And for either giving permission to use your name to Marvel (or just not suing them for using it), so that The Ultimates’ origin story included you cock-blocking The Hulk.




*No, seriously. She’s All That is one of my all-time favorite movies. I’m serious! I swear to God. Look, see this?
That’s She’s All That in two different formats. And while it is by far my favorite of his romantic comedies, I have seen every single one of FPJ’s movies. Repeatedly.

11 comments:

Eric Rupe said...

Best thing I've read all day.

Hdefined said...

"reinventing them as big special effects-laden action movies that just happen to be on paper instead of film"

I can't stand it when people make this comparison. It demonstrates almost as much of a lack of descriptive wordpower as those comic creators who lack the imagination to utilize the comics medium and instead feel they should ape another.

It's not a movie. No comic is a movie. Even those Miyazaki manga books that take actual movie stills and print them in the book - that's not a movie either!

If an artist conveys movement, direction, speed, intensity, ambience, or a distinct mood on the page, then those are the aspects you talk about. A talented comic book artist who draws realistic illustrations is not making a movie.

Hdefined said...

Nor is film a "higher art" that comics should aspire to. If you really feel that way, you probably shouldn't be reading comics.

mordicai said...

FPjr & Rachel Leigh Cooke are both in House of Yes with Tori Spelling & Parker Posey. House of Yes rules.

LurkerWithout said...

Hdefined is one cranky dude. Anyway, your love for Fredie Prinze Jr means you probably watched his sitcom right? His awful, awful sitcom? The dude is just a black-hole of suck. I blame him for the stall outs of the careers of Matthew Lillard and Sara Michelle Gellar...

Also Millar's Ultimates books REALLY don't hold up well. Not even after a year or less of when I first read them. Same for his run on The Authority

caleb said...

"Hdefined,"

Er, I know. I assume many of the people who make this comparison also know. It's a metaphor.

If an artist conveys movement, direction, speed, intensity, ambience, or a distinct mood on the page, then those are the aspects you talk about. A talented comic book artist who draws realistic illustrations is not making a movie.

Actually, while I think Hitch is quite a talented draftsman and has some pretty good design chops, I don't thing he does any of that stuff you mentioned. I do think he and Millar approached Ultimates as if they were making a movie though. And while I just wanted to talk about FPJ instead of The Ultimates in general with this post, I think a critic discussing Ultimates without discussing that aspect probably isn't doing a very good job of discussing it, considering how heavy that "let's make a movie of a comic!" aesthetic is. I mean, they cast an actor in it!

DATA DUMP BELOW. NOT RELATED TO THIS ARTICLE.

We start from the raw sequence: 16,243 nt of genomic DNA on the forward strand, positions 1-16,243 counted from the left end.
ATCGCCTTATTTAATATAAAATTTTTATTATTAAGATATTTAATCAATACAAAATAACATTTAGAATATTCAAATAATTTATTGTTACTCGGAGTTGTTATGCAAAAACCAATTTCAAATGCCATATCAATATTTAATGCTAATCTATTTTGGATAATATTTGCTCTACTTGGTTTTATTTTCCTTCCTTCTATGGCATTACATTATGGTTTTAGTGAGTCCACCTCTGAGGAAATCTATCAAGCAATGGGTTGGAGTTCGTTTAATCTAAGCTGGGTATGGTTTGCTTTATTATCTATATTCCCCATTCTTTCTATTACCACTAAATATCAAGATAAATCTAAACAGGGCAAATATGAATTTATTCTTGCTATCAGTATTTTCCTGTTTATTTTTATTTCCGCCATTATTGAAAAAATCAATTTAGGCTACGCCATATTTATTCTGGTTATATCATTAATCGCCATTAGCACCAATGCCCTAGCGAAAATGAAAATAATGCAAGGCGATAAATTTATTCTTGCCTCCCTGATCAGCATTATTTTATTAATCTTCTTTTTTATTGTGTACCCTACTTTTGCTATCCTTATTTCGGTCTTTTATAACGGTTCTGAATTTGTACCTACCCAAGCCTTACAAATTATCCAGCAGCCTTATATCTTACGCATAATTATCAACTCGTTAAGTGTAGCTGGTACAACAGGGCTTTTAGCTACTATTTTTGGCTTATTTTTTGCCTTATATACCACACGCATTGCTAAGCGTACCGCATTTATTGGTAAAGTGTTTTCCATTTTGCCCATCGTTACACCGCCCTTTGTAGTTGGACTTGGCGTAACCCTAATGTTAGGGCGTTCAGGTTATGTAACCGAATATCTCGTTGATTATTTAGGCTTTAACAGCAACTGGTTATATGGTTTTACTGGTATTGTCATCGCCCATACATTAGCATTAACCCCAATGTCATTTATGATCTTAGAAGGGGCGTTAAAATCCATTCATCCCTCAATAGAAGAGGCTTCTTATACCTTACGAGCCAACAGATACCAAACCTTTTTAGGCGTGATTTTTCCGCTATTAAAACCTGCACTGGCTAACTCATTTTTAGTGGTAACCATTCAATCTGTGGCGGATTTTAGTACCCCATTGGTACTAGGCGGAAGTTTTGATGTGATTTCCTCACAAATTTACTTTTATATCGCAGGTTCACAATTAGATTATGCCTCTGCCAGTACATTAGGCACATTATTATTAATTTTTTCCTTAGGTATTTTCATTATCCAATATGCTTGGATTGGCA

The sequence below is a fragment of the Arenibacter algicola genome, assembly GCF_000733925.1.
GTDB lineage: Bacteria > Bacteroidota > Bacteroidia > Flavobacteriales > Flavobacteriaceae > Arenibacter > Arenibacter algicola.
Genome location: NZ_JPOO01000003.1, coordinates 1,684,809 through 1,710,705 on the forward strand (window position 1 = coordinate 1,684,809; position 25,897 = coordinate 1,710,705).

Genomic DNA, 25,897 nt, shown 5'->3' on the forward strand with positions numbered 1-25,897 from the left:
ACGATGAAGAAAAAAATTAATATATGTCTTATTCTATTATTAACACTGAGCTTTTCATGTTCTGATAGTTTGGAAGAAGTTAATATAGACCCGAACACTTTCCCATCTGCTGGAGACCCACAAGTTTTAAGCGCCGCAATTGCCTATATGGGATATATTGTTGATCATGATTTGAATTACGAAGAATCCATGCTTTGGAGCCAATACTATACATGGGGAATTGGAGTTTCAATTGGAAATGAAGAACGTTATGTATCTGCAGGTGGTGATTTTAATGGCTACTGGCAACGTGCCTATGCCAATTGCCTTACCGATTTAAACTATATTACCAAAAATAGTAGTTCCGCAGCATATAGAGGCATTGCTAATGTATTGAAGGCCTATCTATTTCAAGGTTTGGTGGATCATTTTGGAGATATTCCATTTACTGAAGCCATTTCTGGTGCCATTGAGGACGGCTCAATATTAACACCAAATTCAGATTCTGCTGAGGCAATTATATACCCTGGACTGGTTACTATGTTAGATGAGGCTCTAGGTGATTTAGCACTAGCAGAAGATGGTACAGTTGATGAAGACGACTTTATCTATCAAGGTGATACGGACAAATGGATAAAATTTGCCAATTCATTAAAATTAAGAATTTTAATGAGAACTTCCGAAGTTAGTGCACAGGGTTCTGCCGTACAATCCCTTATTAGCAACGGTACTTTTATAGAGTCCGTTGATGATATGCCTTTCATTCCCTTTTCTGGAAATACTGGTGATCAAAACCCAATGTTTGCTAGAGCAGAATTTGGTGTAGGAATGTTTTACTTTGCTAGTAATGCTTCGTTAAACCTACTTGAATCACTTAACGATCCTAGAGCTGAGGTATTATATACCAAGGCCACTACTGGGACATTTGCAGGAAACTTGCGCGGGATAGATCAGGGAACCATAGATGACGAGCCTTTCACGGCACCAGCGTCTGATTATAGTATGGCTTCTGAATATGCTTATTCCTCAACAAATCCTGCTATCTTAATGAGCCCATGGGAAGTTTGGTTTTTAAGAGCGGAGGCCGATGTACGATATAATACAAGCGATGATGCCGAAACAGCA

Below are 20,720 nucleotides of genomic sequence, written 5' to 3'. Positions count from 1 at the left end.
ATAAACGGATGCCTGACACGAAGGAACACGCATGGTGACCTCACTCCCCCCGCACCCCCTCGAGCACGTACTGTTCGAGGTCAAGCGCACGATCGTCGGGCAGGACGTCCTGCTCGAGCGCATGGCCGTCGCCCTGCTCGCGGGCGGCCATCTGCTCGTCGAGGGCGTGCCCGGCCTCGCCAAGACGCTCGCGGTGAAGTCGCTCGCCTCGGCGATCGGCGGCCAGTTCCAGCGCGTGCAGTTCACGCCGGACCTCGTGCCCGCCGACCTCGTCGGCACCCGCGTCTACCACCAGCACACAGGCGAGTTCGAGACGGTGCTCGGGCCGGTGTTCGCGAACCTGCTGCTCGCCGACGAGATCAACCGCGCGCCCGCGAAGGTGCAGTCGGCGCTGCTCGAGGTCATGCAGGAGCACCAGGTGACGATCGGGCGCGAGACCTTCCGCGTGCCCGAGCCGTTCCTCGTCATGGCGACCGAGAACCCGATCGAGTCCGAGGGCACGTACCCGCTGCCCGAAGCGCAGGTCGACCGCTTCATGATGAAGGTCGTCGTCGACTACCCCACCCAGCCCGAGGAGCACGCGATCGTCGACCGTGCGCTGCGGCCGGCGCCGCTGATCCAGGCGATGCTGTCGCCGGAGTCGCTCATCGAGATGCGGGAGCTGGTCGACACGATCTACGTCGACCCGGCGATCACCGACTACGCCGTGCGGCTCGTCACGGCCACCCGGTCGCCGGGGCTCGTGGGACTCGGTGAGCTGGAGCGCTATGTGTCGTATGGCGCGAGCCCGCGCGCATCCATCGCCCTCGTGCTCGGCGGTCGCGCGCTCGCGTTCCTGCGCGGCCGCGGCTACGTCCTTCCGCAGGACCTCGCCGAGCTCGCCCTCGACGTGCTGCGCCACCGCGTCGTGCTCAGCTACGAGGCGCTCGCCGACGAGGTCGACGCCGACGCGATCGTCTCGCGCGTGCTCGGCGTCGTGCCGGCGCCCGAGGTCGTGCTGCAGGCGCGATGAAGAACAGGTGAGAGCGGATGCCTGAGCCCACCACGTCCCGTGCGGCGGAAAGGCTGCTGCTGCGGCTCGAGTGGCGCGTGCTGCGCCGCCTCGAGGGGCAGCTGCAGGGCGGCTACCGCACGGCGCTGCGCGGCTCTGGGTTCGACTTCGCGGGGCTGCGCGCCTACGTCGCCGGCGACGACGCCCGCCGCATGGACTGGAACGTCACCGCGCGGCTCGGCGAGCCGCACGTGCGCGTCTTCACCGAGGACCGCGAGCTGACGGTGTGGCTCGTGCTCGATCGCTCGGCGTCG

Mordicai,

Whenever someone tells me that FPJ (or Tori Spelling) has never been in a good movie, House of Yes is always the example I turn to.


LurkerWithout,

I did! And now I can't remember if I gave up on it, or if it was just canceled after like six episodes. That had the double appeal of FPJ and Brian Austin Greene from 90210, a show I adore. And yet I can't make a case for it not sucking.

FPJ was pretty good as William Shatner's sson on Boston Legal though.

Hdefined said...

"I do think he and Millar approached Ultimates as if they were making a movie though."

Which is sad enough in itself. No one needs to encourage them as if they had actually done so, though.

"I think a critic discussing Ultimates without discussing that aspect probably isn't doing a very good job of discussing it"

Ultimates is no more a movie than any other comic. Sin City and Watchmen became movies, but their comics forms are still only comics.

"I mean, they cast an actor in it!"

No, they didn't cast an actor. Hitch drew an actor's likeness. The actor is not actually in the comic, nor is he contributing dialogue.

I'm disappointed that this cross-media lingo has rubbed off on you. Do you also like to buy Marvel's "direct cut" variants of comics? Do you get a lot out of their "DVD-style extras"? Do you get excited when a new "season" of a comic debuts?

Hdefined said...

*I meant "directors' cut"

caleb said...

Oh shit, you're right! I better go back in and put quotes around the word cast for any early-readers in the audience who think I meant Mark Millar and Bryan Hitch literally cast Samuel L. Jackson to play the role of Nick Fury, and used the bleeding edge motion capture technology of Marvel Laboratories to record his performance in The Ultimates.

And as soon as I get done doing that, I'll be sure to add footnotes throughout this post and every other one I've ever written to clearly communicate to readers when terms are used as metaphors, or ironically, or as jokes.

Thanks, mysterious, code-named stranger!

Hdefined said...

I'm not hiding my identity. This is my gmail login name. If knowing my real name will magically give my comments greater validation from you, feel free to ask for it.

vanille said...

That's great, I love Freddie